available to meet these liabilities.
Comcare has been progressively restoring the funding position of the scheme
since 2013-14. According to the Assistant Minister for Employment's Second
Reading Speech, the bill will support current measures that Comcare has put in
place to restore funds to adequate levels.
In February 2015, the ACT government announced its intention to leave
the Comcare scheme due to long delays in the scheme, excessive premiums and
The Electrical Trades Union of Australia's submission supports the ACT government's
move to exit the Comcare scheme for these reasons.
Commonwealth authorities exiting the Comcare scheme
The bill envisages three possible scenarios where a Commonwealth
authority may exit the Comcare scheme. These are when a Commonwealth authority
ceases to be a Commonwealth authority but continues in existence as a body
corporate no longer covered by the scheme, or when a Commonwealth authority
ceases to be a Commonwealth authority but is succeeded in law by another
The last scenario is when a Commonwealth authority, the ACT government, ceases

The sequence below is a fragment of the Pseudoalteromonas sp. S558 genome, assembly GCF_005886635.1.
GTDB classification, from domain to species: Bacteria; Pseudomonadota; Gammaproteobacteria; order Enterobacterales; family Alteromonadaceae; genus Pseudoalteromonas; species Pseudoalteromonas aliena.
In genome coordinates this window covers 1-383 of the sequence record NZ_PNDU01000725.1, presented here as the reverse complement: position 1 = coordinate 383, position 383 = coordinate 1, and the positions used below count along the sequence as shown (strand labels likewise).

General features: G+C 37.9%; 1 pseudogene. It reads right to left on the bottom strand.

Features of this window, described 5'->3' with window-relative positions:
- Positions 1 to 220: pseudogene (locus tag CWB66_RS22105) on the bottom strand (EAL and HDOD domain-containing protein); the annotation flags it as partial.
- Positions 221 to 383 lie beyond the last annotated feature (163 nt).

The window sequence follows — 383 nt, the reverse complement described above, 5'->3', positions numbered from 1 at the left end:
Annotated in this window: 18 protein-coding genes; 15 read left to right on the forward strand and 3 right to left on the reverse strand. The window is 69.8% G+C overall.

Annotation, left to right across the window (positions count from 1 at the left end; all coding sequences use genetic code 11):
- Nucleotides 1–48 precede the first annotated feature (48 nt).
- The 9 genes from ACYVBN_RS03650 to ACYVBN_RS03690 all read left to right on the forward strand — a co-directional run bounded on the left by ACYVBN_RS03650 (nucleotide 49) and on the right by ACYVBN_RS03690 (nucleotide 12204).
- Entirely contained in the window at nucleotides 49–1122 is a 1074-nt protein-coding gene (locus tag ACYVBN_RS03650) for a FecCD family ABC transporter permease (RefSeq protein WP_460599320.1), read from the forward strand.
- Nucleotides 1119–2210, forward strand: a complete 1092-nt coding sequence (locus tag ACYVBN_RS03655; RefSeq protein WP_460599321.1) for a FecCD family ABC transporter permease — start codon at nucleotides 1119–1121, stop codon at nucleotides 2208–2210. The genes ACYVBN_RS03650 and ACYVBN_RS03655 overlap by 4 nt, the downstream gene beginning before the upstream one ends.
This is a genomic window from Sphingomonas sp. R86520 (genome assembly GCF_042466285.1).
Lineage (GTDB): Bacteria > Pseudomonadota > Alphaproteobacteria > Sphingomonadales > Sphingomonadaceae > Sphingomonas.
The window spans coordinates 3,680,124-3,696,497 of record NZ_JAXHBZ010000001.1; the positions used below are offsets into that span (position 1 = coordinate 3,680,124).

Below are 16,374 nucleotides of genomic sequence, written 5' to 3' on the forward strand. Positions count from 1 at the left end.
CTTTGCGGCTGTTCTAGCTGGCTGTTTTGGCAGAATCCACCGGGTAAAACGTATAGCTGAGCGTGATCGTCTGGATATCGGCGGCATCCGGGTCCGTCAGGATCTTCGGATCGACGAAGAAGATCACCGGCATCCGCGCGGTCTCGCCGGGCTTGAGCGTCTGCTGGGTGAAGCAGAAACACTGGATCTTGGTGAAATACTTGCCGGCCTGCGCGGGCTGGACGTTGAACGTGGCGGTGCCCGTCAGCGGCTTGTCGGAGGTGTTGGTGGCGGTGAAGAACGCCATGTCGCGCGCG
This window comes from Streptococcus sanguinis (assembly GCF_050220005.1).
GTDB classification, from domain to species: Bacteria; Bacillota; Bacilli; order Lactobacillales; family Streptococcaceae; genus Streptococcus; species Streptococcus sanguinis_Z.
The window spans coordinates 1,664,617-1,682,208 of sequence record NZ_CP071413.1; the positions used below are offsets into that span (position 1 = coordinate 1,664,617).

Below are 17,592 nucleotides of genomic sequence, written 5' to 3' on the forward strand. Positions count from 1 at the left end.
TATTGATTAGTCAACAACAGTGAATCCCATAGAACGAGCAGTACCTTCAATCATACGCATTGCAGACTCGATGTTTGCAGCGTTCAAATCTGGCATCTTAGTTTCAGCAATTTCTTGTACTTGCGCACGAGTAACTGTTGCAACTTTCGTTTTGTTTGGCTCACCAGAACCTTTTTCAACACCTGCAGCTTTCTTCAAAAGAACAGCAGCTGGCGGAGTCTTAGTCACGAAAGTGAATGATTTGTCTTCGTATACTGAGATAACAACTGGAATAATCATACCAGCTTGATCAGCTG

to be a Commonwealth authority by virtue of having its declaration under
section 4A of the SRC Act revoked.
If any of these scenarios arise in the future, the bill will provide a
framework to ensure employees will continue to be supported by a rehabilitation
authority and Comcare's available scheme funds and remaining premium payers
will be protected.
The bill will ensure consistency in arrangements for meeting liabilities by
applying to all future exits of Commonwealth authorities.
There are three key obligations in the bill that may be placed on a
Commonwealth authority that exits the Comcare scheme after the bill commences.
The bill will allow for Comcare to determine and collect 'exit
contributions' from former Commonwealth authorities and successors of former
This is to ensure that an exiting Commonwealth authority does not leave the
Comcare scheme without contributing the appropriate amount to cover liabilities
related to the particular Commonwealth authority that are not funded by
premiums paid before their exit.